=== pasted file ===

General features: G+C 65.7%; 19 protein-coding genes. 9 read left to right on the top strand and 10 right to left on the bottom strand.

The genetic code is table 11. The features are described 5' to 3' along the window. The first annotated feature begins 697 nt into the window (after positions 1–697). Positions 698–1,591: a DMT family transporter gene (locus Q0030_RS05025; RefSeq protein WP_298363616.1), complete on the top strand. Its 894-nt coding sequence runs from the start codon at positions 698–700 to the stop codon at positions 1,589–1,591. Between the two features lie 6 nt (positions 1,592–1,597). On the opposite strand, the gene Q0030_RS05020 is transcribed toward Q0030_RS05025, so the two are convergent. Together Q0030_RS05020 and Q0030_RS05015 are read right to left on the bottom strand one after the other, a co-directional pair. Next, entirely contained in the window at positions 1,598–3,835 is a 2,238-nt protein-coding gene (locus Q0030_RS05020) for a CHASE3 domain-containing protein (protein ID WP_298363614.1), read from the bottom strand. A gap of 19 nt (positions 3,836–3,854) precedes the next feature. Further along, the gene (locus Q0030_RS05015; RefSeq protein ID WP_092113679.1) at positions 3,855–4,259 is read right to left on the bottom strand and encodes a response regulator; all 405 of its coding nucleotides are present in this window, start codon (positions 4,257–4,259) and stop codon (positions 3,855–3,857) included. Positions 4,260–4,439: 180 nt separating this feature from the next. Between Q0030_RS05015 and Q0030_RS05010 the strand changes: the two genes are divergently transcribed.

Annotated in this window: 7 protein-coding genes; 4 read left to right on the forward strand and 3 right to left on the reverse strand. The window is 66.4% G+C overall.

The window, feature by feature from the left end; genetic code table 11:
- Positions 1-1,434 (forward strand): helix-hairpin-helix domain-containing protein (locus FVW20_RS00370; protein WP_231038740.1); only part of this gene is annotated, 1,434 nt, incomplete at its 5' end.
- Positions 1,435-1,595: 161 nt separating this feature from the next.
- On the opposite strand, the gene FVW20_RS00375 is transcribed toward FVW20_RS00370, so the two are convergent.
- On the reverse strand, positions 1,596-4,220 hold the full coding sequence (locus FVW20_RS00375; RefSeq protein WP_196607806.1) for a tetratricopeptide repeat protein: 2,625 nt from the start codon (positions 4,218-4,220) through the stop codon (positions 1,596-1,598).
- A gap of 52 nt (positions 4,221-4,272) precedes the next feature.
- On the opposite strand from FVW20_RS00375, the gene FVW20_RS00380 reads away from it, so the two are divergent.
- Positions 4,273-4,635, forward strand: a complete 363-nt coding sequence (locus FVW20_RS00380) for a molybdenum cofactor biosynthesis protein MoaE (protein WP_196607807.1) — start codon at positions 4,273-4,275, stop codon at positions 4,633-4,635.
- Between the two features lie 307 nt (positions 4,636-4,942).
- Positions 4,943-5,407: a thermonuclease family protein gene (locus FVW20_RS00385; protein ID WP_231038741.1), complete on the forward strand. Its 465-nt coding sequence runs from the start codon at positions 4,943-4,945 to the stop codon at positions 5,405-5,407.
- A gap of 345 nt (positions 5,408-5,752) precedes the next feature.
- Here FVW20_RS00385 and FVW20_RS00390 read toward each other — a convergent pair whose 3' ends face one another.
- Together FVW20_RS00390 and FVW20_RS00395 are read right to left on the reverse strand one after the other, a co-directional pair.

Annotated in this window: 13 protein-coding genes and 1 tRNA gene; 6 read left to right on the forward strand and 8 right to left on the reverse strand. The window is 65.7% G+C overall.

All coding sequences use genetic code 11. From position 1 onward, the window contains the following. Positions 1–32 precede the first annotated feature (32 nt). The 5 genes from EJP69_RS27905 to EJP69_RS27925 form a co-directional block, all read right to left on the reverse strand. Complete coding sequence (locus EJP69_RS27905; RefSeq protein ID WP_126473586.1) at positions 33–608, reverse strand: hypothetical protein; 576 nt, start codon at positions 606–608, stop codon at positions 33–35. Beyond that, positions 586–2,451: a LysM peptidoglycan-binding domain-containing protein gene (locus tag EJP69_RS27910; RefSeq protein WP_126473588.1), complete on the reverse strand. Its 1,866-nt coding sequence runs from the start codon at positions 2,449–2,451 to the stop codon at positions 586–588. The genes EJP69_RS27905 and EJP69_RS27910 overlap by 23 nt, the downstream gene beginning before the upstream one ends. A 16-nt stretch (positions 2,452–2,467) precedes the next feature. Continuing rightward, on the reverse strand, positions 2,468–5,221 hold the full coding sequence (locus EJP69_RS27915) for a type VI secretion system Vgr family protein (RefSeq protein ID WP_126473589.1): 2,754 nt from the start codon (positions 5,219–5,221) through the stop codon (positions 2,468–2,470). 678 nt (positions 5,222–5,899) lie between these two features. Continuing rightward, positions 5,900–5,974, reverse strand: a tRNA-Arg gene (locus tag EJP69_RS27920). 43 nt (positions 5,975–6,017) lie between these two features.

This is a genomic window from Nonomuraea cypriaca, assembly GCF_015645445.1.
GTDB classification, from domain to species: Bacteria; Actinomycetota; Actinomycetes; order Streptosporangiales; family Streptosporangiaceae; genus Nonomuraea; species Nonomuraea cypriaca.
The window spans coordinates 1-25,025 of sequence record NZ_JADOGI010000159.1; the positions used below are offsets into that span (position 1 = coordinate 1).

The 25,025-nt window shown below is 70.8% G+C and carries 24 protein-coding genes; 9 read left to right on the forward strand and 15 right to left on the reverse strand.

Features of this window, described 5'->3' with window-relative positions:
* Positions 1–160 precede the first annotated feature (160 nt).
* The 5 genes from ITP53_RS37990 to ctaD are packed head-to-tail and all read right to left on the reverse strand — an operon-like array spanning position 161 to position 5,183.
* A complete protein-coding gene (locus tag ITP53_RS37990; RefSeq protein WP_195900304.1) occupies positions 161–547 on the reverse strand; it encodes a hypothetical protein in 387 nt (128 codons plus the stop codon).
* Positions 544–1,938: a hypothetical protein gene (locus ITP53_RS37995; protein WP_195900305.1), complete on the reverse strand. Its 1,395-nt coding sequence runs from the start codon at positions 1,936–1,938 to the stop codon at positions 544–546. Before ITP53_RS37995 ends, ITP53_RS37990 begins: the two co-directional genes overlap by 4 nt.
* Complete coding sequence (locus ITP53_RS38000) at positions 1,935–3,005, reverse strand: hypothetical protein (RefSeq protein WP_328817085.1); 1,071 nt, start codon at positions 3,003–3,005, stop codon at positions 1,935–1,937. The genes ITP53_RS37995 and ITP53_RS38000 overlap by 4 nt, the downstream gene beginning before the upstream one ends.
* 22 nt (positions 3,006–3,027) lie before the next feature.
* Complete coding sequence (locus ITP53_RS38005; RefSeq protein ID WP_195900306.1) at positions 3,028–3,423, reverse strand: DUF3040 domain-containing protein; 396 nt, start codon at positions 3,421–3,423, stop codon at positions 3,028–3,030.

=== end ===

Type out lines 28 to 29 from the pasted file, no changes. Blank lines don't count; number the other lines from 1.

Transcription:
* Complete coding sequence (locus ITP53_RS38000) at positions 1,935–3,005, reverse strand: hypothetical protein (RefSeq protein WP_328817085.1); 1,071 nt, start codon at positions 3,003–3,005, stop codon at positions 1,935–1,937. The genes ITP53_RS37995 and ITP53_RS38000 overlap by 4 nt, the downstream gene beginning before the upstream one ends.
* 22 nt (positions 3,006–3,027) lie before the next feature.